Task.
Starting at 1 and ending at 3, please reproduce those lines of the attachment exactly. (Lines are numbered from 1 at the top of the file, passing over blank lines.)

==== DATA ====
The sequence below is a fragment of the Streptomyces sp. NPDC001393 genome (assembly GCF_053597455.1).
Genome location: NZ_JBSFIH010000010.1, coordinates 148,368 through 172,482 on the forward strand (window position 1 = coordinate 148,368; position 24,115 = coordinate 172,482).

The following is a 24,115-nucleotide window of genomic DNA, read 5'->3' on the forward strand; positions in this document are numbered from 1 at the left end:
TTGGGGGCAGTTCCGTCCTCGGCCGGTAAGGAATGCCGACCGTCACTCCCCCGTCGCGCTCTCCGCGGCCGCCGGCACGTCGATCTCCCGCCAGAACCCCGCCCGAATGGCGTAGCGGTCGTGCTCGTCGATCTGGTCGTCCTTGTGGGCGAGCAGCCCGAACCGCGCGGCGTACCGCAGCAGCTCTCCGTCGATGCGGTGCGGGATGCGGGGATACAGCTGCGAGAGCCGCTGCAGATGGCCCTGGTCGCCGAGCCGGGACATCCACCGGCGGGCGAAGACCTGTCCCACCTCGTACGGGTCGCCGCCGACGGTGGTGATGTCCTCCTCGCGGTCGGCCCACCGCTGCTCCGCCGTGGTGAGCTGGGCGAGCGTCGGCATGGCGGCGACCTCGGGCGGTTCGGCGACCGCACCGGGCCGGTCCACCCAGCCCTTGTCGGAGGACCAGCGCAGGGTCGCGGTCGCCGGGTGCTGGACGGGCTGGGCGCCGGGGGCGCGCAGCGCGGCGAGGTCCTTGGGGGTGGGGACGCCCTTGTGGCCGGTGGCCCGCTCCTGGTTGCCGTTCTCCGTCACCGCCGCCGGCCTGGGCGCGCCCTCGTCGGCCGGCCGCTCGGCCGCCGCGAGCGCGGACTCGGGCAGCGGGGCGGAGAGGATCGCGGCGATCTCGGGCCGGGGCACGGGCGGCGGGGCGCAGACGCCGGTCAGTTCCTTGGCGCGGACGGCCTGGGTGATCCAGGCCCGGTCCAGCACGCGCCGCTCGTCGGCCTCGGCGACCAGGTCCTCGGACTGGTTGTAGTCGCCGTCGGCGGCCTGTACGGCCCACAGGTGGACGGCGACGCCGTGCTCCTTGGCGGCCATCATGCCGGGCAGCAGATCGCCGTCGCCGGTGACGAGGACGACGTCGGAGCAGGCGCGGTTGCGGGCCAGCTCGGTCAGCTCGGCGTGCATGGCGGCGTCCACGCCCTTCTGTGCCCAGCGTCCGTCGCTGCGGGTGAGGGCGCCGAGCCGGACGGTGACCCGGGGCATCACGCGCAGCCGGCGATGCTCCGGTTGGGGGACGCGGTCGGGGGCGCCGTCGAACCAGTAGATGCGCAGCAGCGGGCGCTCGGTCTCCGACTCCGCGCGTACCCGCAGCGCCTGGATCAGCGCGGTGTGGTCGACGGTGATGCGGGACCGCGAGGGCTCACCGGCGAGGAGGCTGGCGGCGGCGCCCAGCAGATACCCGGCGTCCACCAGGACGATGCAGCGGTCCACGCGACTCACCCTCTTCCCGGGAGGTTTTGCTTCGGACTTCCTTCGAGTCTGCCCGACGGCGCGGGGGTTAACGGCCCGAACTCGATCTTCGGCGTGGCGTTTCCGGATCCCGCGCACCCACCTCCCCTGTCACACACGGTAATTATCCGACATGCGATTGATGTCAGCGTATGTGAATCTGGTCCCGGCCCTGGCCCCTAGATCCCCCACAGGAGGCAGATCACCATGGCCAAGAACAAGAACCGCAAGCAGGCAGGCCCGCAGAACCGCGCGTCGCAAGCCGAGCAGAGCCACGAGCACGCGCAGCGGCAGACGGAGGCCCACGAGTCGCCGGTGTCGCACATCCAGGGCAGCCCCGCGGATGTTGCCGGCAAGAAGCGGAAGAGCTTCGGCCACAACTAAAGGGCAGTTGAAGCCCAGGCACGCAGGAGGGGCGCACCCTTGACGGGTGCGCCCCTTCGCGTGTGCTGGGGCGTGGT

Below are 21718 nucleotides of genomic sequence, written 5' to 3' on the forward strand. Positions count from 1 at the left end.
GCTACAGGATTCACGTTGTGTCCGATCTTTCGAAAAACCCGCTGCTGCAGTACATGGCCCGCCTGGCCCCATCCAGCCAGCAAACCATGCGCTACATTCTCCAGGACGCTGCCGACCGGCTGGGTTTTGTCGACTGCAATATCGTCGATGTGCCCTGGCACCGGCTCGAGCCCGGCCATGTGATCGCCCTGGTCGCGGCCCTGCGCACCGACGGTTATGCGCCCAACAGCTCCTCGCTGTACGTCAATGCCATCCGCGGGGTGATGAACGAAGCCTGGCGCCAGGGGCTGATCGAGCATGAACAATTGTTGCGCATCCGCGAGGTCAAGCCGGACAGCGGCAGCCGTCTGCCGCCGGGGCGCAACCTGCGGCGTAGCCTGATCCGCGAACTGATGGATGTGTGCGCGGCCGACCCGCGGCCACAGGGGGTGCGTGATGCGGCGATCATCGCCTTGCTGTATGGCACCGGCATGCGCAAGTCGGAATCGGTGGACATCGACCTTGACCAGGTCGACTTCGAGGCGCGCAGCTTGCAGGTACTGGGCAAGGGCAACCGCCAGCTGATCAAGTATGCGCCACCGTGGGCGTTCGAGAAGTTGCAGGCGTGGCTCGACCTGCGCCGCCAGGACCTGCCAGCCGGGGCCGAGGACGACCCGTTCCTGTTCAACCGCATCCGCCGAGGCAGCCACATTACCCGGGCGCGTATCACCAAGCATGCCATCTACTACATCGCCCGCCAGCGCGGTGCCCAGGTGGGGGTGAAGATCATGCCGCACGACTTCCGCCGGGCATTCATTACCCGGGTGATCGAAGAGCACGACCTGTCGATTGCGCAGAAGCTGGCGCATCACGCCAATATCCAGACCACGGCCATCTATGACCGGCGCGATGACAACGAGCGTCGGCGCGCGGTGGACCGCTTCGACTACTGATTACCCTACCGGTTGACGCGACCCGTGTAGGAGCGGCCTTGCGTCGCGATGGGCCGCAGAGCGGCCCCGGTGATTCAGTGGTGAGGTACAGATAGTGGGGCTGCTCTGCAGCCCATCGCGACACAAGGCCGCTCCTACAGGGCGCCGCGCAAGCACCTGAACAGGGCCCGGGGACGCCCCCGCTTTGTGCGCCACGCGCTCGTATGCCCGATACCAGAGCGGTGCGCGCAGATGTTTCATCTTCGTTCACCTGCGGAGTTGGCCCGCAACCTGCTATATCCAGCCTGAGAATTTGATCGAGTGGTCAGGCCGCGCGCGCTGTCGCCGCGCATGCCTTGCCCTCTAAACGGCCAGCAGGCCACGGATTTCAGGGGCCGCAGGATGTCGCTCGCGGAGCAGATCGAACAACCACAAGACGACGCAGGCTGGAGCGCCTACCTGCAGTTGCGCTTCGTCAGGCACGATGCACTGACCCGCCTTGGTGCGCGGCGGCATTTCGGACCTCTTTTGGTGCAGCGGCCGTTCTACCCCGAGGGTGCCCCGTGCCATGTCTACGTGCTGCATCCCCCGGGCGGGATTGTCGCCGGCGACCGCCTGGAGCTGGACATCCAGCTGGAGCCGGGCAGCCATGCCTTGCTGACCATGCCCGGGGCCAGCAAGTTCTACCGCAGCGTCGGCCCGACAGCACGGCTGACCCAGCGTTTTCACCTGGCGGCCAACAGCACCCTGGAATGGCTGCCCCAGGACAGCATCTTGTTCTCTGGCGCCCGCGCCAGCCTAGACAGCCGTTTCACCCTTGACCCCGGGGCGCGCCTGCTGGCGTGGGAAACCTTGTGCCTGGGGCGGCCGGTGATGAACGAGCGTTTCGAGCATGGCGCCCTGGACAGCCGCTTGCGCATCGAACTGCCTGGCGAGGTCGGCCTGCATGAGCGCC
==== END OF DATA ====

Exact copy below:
The sequence below is a fragment of the Streptomyces sp. NPDC001393 genome (assembly GCF_053597455.1).
Genome location: NZ_JBSFIH010000010.1, coordinates 148,368 through 172,482 on the forward strand (window position 1 = coordinate 148,368; position 24,115 = coordinate 172,482).

The following is a 24,115-nucleotide window of genomic DNA, read 5'->3' on the forward strand; positions in this document are numbered from 1 at the left end: